In the early twentieth century A. J. Frothingham presented to the Philological Association and the Archaeological Institute that the real character of Hermes and his kerykeion could be traced back to early Mesopotamia. He believed that the Babylonian Caduceus evolved to the Greek Caduceus. A libation vase which is stored on exhibit in the Louvre was excavated from the ancient Mesopotamian city of Lagash. [More]
The worn-out phrase, “Already the ancient Greeks...,” involves attitudes and views that make an Assyriologist stir uneasily. Its basic message is that Western culture was born in ancient Greece. The little word “already” betrays, on the one hand, admiration of the achievements of the Greeks, and on the other hand disparagement of previous cultures, as if nothing worth mentioning had been accomplished before the Greeks. Such attitudes are rooted in remote antiquity and derive from Greek antagonism towards “the barbarians” after the Persian Wars, as well as from notions of Greek superiority over “the barbarians” after the conquests of Alexander. [More]
The West’s erroneous belief is that democracy miraculously sprang out of Greek civilization in the fifth century B.C. and was utilised by the Roman Empire and arguably gave rise to the great moments in the construction and propagation of Western civilization.
Modern Western myths further purport that modern Democracy in the Middle East is undermined by the fact that the people of the Middle East have historically been accustomed to “autocracy and passive obedience.”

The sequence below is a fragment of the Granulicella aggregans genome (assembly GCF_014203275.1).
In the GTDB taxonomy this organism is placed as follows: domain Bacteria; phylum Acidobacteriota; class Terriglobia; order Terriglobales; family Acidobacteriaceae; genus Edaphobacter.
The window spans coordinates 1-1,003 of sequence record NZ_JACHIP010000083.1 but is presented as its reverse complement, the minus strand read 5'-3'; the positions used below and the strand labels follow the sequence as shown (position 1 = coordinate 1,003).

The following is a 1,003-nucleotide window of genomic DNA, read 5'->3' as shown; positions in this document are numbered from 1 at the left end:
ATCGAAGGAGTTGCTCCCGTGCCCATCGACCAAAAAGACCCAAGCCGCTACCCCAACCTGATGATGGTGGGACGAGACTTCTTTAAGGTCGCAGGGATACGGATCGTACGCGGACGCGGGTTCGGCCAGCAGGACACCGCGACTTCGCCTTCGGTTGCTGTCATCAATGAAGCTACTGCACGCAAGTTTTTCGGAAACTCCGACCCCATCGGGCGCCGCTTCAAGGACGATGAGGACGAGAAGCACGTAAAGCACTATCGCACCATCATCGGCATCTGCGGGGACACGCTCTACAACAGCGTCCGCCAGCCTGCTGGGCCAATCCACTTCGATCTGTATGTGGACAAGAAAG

All of these arguments and more are debunked by Benjamin Isakhan’s latest article. [More]
I recently read that you are currently penning The Last Pharaoh, which revolves around Taharqa, the pharaoh who will be played by Will Smith, who battled Assyrian invaders, under the command of King Esarhaddon, in ancient Egypt beginning in 677 B.C. [More]
Well, the Olympic Games, as the name shows, is a Hellenic thing, originating in Greece in 776 BCE and continuing till 393 AD/CE. But, however, nevertheless, notwithstanding (though sitting at the computer is what gives me a pain in the bottom) be prepared to be amazed at the discovery that has been made by David Chibo (in Victoria, Australia). This is not one of Ripley's "Believe it or not" pieces, but a case of "You had better believe it or else". It all began in ancient Iraq, with the Gilgamesh Games. [More]
The Olympic Games were an invention of the ancient Greeks, right? Perhaps you've read that the oldest games we know about were held in Olympia in 776 B.C. Au contraire, says David Chibo, who recently posted an analysis of five ancient epics about the semi-divine hero called Gilgamesh by the Babylonians and Assyrians, and Bilgames by the Sumerians. [More]
The modern Olympics are not the subject of ancient history and under normal circumstances, I would not have mentioned the Games at all. But here's a subject that I like to mention: Mesopotamian influences on the origins of the Greek Olympic Games. This is the link <http://www.gilgameshgames.org> to a new website that presents the evidence for cultural borrowing; the author, David Chibo, claims to have found eleven parallels between oriental and Greek athletic contests. [More]
Ever since the Western archaeological discovery of the ancient Olympic Games - which were used as the antecedent of the modern Olympic Games - historians and archaelogists have made numerous attempts to trace back the ancient Olympic Games to their historical source in an attempt to better understand their meaning and importance. [More]